Work on the hide was complete in the early part of this year and it is free to visit with a short, level path leading from the car park. For access info see YWT web site Click Here or to see Spurn Bird Observatory daily sightings from Kilnsea Wetlands Click Here.

Canal Reedbed Hide Ripon City Wetlands

YWT North Regional Manager Jono Leadley and his team love restoring and creating new reserves for wildlife. There is nothing better than improving habitats and then watching wildlife use the habitats you had a hand in improving. Ripon City Wetlands is not only a wonderful wetland for wildlife, its value increases even more due to its proximity to the thriving town of Ripon, a real green lung for the community. The site was once a working gravel extraction quarry. As the site was slowly abandoned, wildlife moved in and now we have a cracking reserve for both people and wildlife.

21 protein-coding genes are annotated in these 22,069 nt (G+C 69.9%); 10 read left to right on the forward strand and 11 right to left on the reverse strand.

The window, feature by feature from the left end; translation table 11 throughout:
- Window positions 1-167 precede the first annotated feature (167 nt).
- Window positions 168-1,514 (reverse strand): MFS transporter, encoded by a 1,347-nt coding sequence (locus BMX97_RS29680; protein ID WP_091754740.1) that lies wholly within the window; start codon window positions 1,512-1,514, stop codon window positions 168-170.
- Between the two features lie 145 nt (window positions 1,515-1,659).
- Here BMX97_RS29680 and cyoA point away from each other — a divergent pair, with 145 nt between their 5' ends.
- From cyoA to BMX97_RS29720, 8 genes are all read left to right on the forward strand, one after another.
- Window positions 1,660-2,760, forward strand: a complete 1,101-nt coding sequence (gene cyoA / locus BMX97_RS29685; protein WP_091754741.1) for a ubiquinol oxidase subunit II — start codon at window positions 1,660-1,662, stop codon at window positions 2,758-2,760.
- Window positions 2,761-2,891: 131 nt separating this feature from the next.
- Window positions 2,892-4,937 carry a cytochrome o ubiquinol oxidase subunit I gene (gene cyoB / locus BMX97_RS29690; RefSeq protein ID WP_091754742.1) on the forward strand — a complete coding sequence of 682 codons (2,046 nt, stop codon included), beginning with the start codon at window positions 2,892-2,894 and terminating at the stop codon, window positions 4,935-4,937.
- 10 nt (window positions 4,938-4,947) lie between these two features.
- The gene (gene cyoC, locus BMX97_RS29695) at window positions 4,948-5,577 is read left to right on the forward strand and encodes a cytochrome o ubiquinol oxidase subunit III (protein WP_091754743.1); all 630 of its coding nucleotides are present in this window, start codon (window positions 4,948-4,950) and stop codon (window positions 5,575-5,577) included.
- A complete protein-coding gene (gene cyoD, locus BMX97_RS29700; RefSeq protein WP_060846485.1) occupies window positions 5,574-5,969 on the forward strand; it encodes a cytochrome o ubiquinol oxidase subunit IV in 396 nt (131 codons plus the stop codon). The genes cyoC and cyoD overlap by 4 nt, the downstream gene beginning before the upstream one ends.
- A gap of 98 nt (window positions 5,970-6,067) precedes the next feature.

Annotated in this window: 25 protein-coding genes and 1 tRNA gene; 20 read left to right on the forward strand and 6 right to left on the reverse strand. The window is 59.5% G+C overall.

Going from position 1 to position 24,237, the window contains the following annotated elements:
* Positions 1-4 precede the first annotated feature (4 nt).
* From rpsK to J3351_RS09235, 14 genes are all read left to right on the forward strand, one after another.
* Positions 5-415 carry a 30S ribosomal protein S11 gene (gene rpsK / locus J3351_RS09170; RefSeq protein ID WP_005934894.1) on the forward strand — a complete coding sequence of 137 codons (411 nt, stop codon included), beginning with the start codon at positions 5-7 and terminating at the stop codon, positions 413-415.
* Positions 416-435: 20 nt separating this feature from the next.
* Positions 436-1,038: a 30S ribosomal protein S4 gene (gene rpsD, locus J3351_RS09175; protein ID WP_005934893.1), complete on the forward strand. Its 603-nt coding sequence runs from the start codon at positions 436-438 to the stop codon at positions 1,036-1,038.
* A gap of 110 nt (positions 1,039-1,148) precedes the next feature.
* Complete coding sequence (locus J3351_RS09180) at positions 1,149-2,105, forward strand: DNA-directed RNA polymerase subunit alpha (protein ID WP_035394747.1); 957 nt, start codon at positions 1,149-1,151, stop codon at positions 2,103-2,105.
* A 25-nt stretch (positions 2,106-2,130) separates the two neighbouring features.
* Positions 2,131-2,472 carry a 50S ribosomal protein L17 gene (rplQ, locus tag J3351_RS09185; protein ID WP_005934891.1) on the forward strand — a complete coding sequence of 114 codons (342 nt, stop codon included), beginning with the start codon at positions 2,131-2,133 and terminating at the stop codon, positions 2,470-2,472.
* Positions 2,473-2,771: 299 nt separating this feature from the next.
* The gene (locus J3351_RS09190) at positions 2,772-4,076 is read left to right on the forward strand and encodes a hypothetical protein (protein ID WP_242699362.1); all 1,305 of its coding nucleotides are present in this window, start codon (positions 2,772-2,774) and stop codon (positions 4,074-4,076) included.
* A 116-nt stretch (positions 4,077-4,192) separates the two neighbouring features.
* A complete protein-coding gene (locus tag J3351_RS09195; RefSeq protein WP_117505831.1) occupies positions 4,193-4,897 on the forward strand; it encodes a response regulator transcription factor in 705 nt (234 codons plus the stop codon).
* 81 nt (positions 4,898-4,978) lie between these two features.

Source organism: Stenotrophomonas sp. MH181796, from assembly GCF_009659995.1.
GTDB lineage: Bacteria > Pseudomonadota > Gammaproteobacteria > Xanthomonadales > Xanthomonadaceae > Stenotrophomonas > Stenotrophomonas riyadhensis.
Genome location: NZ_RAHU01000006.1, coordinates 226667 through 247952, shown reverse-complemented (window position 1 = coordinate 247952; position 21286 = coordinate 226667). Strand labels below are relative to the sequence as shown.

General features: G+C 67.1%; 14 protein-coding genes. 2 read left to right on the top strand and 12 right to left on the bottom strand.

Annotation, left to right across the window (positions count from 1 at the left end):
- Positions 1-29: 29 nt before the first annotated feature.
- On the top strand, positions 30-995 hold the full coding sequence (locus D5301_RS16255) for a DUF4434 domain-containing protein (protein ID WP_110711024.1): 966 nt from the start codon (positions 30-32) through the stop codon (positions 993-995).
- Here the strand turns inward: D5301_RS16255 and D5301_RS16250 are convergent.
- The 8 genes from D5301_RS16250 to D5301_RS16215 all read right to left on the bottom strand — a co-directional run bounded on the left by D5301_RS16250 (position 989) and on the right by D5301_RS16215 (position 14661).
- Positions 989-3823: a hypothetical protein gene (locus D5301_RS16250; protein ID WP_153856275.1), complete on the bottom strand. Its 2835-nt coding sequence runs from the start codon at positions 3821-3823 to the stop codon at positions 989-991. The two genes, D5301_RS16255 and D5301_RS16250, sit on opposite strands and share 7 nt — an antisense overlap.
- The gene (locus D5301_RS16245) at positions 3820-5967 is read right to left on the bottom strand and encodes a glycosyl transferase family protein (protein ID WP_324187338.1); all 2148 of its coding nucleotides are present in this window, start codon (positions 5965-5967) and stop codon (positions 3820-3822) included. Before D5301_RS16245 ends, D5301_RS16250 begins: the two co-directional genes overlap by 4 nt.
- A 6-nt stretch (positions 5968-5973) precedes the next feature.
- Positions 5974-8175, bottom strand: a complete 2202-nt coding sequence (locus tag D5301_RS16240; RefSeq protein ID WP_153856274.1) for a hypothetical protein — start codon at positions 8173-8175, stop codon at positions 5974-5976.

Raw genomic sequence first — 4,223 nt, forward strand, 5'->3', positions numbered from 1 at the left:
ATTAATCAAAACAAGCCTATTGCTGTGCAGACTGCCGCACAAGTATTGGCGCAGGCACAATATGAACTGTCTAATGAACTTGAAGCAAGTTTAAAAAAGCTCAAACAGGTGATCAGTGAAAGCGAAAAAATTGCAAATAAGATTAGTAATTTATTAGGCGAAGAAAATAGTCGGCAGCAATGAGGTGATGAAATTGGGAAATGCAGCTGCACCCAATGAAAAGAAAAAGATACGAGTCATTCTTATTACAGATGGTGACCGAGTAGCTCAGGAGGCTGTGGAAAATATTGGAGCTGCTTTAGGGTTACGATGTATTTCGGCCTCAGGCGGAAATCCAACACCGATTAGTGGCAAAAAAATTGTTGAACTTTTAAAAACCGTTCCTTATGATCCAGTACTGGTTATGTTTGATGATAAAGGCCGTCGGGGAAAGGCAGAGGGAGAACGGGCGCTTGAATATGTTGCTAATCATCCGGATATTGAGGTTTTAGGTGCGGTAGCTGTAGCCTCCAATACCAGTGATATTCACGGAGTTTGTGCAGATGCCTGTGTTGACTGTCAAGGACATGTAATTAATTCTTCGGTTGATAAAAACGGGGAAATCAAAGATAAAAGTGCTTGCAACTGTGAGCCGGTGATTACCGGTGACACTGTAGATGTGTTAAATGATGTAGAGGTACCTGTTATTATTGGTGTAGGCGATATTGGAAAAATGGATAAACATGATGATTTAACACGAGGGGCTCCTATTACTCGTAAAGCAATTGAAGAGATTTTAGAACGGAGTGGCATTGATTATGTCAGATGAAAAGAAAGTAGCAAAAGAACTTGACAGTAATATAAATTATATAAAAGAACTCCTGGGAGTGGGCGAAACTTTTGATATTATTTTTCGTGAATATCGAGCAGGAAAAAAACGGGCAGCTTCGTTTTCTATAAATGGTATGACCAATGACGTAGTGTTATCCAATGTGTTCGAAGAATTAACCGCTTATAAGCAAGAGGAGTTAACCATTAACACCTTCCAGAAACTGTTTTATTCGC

GFB workshop constructing the Ripon Hide © John BeaumontGFB workshop constructing the Ripon Hide © John Beaumont

GFB built the Canal Reedbed Hide in their workshop, transporting it to the site flat pack style. It was then erected on the reserve with the help of staff and many volunteers. The hide overlooks the main wetland which attracts wildfowl and waders including tufted ducks, teal, gadwall and shoveler. In the summer the large numbers of insects including many dragonflies and damselflies attract good numbers of hobby to the site. YCN highly recommend a visit in early summer to watch hobbies dashing over the reed-beds catching invertebrates in flight.

Ripon City wetlands Bird Hide, open observation style © John BeaumontRipon City wetlands Bird Hide, open observation style © John Beaumont

Ripon City Wetlands is free to visit. Access and more site details can be found on this link Click Here.

Six great reserves with six fantastic new observation hides. As I write this in early June, I can’t wait to get out birding in early autumn and watch the waders and wildfowl return. Thanks to the work of many reserve volunteers, conservation organisations and GFB, I’m really spoilt for choice.

Richard Baines YCN